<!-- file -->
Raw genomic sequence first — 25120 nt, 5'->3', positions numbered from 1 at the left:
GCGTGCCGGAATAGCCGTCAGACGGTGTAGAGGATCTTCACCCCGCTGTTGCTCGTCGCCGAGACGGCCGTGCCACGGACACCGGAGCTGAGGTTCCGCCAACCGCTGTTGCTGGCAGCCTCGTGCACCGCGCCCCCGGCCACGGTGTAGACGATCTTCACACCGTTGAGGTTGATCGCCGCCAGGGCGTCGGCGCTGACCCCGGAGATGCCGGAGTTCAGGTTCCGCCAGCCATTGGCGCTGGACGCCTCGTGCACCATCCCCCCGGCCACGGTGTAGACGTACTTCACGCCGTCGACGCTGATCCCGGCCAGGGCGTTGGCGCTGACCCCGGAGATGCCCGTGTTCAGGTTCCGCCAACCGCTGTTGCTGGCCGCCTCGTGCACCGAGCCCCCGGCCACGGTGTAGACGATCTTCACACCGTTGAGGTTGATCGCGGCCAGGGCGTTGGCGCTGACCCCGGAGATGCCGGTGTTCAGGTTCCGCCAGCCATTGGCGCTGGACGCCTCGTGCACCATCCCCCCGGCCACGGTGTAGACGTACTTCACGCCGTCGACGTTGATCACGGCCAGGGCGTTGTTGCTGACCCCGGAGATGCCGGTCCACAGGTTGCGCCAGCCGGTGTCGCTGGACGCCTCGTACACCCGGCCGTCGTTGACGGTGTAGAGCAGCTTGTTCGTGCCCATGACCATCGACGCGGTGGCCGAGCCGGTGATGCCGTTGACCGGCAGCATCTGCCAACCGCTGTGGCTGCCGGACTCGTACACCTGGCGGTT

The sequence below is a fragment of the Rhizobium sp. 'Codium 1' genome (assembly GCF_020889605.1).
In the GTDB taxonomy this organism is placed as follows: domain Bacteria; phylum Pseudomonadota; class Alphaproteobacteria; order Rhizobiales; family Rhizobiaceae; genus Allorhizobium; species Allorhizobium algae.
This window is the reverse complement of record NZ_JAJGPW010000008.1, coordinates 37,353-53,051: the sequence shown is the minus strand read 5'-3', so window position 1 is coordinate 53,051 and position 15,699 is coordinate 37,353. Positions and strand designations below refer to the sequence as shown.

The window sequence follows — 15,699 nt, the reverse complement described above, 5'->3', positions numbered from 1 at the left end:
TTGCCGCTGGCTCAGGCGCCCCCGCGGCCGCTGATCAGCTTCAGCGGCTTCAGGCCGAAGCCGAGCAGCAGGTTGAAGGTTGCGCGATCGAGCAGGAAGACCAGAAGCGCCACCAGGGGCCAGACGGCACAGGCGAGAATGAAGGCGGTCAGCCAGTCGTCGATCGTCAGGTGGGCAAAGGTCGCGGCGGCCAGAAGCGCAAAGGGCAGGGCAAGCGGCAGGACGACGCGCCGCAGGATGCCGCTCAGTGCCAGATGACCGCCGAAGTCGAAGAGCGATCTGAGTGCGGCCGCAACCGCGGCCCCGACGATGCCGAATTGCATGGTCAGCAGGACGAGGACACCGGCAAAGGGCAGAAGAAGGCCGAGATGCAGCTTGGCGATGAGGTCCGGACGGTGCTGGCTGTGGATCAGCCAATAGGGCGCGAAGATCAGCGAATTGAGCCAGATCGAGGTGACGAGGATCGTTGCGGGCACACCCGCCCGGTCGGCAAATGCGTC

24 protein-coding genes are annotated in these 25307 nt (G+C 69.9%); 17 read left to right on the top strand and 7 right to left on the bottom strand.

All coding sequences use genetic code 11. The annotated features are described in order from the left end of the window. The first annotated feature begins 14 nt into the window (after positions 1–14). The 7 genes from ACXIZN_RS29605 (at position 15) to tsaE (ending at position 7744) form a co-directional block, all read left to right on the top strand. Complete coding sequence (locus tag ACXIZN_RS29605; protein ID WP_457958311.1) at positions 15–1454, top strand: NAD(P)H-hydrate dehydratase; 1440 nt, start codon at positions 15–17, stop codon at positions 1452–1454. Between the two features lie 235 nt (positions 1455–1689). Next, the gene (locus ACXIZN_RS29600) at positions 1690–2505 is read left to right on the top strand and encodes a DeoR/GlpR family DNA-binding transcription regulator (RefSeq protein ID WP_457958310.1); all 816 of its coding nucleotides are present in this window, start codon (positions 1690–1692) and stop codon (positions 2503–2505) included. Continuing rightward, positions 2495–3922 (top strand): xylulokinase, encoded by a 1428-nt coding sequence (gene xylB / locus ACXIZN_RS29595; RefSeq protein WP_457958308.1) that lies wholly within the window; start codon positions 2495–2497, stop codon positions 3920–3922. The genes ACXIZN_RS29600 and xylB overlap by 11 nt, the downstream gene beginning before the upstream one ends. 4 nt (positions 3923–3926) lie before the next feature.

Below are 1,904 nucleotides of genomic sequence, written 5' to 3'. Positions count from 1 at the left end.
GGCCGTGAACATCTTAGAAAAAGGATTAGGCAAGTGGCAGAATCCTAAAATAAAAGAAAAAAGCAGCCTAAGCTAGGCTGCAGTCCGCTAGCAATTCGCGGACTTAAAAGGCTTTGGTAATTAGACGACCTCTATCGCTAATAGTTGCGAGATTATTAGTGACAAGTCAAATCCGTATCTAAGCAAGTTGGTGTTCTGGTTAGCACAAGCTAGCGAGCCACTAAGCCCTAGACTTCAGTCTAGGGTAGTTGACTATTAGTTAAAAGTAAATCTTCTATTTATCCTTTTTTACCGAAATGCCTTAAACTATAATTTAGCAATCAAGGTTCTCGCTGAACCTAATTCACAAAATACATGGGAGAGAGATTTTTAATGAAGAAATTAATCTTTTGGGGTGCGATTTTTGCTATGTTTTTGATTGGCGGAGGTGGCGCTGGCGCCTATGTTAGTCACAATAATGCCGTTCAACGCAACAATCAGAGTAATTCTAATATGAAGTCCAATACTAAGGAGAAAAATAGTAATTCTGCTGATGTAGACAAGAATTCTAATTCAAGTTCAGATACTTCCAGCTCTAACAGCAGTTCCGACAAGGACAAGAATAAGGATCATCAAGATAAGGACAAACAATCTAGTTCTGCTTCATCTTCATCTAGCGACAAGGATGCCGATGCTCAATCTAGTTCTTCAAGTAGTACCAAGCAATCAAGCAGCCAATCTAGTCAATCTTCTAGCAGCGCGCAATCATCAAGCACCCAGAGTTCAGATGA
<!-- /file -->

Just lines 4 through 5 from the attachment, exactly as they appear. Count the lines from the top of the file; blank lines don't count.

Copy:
In the GTDB taxonomy this organism is placed as follows: domain Bacteria; phylum Pseudomonadota; class Alphaproteobacteria; order Rhizobiales; family Rhizobiaceae; genus Allorhizobium; species Allorhizobium algae.
This window is the reverse complement of record NZ_JAJGPW010000008.1, coordinates 37,353-53,051: the sequence shown is the minus strand read 5'-3', so window position 1 is coordinate 53,051 and position 15,699 is coordinate 37,353. Positions and strand designations below refer to the sequence as shown.